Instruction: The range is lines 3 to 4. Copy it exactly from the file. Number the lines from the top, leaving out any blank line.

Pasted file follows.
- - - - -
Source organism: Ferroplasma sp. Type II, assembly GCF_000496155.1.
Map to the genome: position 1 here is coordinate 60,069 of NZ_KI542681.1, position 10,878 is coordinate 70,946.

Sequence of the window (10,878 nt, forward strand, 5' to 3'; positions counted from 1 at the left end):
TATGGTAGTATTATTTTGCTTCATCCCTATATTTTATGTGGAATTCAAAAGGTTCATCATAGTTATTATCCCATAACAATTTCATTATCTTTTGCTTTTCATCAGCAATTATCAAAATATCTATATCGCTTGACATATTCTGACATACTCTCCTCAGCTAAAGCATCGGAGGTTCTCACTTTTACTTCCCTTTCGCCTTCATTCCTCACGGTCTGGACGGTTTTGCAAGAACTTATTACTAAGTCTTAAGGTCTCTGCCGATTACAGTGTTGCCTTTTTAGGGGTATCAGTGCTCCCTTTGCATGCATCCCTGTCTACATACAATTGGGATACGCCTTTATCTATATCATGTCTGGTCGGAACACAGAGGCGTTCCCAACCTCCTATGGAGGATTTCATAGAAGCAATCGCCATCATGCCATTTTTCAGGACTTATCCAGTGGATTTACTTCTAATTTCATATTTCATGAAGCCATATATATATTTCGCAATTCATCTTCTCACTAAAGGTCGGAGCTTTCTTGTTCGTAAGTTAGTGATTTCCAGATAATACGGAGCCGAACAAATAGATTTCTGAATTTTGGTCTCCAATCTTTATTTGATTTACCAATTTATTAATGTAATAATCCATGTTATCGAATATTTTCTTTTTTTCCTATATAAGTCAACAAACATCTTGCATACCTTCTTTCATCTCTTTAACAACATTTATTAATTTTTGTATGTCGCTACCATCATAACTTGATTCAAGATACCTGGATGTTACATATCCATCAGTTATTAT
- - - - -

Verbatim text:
Sequence of the window (10,878 nt, forward strand, 5' to 3'; positions counted from 1 at the left end):
TATGGTAGTATTATTTTGCTTCATCCCTATATTTTATGTGGAATTCAAAAGGTTCATCATAGTTATTATCCCATAACAATTTCATTATCTTTTGCTTTTCATCAGCAATTATCAAAATATCTATATCGCTTGACATATTCTGACATACTCTCCTCAGCTAAAGCATCGGAGGTTCTCACTTTTACTTCCCTTTCGCCTTCATTCCTCACGGTCTGGACGGTTTTGCAAGAACTTATTACTAAGTCTTAAGGTCTCTGCCGATTACAGTGTTGCCTTTTTAGGGGTATCAGTGCTCCCTTTGCATGCATCCCTGTCTACATACAATTGGGATACGCCTTTATCTATATCATGTCTGGTCGGAACACAGAGGCGTTCCCAACCTCCTATGGAGGATTTCATAGAAGCAATCGCCATCATGCCATTTTTCAGGACTTATCCAGTGGATTTACTTCTAATTTCATATTTCATGAAGCCATATATATATTTCGCAATTCATCTTCTCACTAAAGGTCGGAGCTTTCTTGTTCGTAAGTTAGTGATTTCCAGATAATACGGAGCCGAACAAATAGATTTCTGAATTTTGGTCTCCAATCTTTATTTGATTTACCAATTTATTAATGTAATAATCCATGTTATCGAATATTTTCTTTTTTTCCTATATAAGTCAACAAACATCTTGCATACCTTCTTTCATCTCTTTAACAACATTTATTAATTTTTGTATGTCGCTACCATCATAACTTGATTCAAGATACCTGGATGTTACATATCCATCAGTTATTAT